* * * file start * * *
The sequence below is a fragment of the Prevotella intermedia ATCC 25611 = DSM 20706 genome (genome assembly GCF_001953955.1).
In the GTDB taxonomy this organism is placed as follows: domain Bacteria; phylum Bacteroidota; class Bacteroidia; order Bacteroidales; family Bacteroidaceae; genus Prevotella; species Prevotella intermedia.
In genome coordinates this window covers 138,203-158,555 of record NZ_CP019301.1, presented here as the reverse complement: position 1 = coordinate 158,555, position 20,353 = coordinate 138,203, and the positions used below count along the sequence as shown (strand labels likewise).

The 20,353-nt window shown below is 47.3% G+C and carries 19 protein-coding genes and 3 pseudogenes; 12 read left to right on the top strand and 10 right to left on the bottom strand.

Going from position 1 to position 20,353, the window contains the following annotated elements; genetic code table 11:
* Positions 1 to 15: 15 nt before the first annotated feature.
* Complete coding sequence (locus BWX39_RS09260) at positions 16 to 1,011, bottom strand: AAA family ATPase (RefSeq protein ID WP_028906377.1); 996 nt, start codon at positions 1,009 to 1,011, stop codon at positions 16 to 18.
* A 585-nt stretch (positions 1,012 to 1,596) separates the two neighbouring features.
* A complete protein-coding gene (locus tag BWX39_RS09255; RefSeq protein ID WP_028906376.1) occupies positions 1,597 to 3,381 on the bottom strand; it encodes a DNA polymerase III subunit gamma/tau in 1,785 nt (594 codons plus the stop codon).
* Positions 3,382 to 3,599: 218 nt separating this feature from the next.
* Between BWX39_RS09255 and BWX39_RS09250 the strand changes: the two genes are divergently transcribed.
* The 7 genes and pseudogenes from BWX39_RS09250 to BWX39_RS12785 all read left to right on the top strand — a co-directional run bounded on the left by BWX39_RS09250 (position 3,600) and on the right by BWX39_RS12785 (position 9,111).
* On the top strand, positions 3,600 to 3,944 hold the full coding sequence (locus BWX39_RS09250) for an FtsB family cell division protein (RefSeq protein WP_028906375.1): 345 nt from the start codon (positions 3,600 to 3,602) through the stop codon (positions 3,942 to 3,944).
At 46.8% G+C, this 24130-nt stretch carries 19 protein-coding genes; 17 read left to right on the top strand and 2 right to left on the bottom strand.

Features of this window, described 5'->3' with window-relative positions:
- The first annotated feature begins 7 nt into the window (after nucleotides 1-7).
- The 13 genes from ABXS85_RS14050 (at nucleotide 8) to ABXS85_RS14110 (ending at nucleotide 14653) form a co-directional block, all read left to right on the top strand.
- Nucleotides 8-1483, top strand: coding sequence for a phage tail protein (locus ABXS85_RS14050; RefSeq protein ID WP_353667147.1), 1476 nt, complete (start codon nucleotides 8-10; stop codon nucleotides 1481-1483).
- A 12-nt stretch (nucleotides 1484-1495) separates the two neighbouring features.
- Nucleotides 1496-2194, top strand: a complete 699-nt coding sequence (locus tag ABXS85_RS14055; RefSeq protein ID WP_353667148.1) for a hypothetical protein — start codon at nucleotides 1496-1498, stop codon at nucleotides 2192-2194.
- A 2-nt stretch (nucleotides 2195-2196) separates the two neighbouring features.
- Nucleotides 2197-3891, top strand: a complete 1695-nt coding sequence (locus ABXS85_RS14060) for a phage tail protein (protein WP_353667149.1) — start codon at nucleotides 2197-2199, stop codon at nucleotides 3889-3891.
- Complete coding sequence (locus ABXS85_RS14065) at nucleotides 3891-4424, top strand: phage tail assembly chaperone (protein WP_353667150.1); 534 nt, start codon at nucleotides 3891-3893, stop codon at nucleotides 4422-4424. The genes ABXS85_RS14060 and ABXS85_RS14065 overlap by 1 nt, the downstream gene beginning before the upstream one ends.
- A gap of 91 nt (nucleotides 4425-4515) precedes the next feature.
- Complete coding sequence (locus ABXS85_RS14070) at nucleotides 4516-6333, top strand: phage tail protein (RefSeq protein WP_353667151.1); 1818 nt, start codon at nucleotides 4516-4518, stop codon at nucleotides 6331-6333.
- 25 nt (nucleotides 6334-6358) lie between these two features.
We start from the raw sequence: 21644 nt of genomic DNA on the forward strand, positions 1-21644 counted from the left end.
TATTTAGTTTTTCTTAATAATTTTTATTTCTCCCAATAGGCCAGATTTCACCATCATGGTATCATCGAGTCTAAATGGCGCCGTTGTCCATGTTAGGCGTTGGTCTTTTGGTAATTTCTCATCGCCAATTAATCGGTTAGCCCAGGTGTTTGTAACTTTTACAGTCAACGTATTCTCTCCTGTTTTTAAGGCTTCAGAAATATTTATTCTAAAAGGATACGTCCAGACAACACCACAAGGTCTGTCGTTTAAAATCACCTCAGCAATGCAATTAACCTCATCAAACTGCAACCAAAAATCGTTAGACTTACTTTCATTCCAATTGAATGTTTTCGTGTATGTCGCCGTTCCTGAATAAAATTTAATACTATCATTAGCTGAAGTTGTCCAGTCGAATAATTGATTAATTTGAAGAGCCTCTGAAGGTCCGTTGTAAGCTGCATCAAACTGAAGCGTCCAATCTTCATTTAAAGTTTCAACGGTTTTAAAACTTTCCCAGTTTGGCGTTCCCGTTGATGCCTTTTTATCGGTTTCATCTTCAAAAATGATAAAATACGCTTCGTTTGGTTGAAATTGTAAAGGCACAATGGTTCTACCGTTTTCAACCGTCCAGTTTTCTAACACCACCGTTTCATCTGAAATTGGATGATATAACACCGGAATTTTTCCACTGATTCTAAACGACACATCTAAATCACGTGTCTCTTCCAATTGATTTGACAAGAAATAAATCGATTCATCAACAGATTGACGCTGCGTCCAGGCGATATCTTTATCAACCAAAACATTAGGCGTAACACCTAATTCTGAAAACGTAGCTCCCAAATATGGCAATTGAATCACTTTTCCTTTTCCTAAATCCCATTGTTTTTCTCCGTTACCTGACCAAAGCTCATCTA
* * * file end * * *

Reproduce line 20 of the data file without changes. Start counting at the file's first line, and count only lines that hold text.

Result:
- Nucleotides 1496-2194, top strand: a complete 699-nt coding sequence (locus tag ABXS85_RS14055; RefSeq protein ID WP_353667148.1) for a hypothetical protein — start codon at nucleotides 1496-1498, stop codon at nucleotides 2192-2194.